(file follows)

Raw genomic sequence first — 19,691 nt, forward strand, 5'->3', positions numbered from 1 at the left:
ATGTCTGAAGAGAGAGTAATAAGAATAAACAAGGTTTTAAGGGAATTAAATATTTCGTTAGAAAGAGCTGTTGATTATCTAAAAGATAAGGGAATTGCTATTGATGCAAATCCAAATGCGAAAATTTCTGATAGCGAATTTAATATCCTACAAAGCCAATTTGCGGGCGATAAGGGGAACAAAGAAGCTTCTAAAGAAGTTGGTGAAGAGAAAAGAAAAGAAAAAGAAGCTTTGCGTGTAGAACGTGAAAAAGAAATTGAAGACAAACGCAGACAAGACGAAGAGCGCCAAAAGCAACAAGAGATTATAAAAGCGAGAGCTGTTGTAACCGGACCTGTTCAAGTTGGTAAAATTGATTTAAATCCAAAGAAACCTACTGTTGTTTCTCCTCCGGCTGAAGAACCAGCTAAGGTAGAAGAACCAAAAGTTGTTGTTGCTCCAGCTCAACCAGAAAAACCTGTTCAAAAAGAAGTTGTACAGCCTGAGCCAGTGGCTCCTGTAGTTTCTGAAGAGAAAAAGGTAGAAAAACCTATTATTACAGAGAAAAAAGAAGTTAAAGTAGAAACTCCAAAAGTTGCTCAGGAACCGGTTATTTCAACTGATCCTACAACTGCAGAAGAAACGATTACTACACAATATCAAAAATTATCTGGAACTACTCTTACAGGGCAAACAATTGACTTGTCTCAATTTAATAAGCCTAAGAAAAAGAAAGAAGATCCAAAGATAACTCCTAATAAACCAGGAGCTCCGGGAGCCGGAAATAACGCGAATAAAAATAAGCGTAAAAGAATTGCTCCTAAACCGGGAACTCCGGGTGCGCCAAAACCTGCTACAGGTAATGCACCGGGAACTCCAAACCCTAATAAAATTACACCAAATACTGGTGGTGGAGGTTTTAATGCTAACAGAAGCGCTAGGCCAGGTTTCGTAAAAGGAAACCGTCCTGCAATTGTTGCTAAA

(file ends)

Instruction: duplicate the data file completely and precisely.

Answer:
Raw genomic sequence first — 19,691 nt, forward strand, 5'->3', positions numbered from 1 at the left:
ATGTCTGAAGAGAGAGTAATAAGAATAAACAAGGTTTTAAGGGAATTAAATATTTCGTTAGAAAGAGCTGTTGATTATCTAAAAGATAAGGGAATTGCTATTGATGCAAATCCAAATGCGAAAATTTCTGATAGCGAATTTAATATCCTACAAAGCCAATTTGCGGGCGATAAGGGGAACAAAGAAGCTTCTAAAGAAGTTGGTGAAGAGAAAAGAAAAGAAAAAGAAGCTTTGCGTGTAGAACGTGAAAAAGAAATTGAAGACAAACGCAGACAAGACGAAGAGCGCCAAAAGCAACAAGAGATTATAAAAGCGAGAGCTGTTGTAACCGGACCTGTTCAAGTTGGTAAAATTGATTTAAATCCAAAGAAACCTACTGTTGTTTCTCCTCCGGCTGAAGAACCAGCTAAGGTAGAAGAACCAAAAGTTGTTGTTGCTCCAGCTCAACCAGAAAAACCTGTTCAAAAAGAAGTTGTACAGCCTGAGCCAGTGGCTCCTGTAGTTTCTGAAGAGAAAAAGGTAGAAAAACCTATTATTACAGAGAAAAAAGAAGTTAAAGTAGAAACTCCAAAAGTTGCTCAGGAACCGGTTATTTCAACTGATCCTACAACTGCAGAAGAAACGATTACTACACAATATCAAAAATTATCTGGAACTACTCTTACAGGGCAAACAATTGACTTGTCTCAATTTAATAAGCCTAAGAAAAAGAAAGAAGATCCAAAGATAACTCCTAATAAACCAGGAGCTCCGGGAGCCGGAAATAACGCGAATAAAAATAAGCGTAAAAGAATTGCTCCTAAACCGGGAACTCCGGGTGCGCCAAAACCTGCTACAGGTAATGCACCGGGAACTCCAAACCCTAATAAAATTACACCAAATACTGGTGGTGGAGGTTTTAATGCTAACAGAAGCGCTAGGCCAGGTTTCGTAAAAGGAAACCGTCCTGCAATTGTTGCTAAA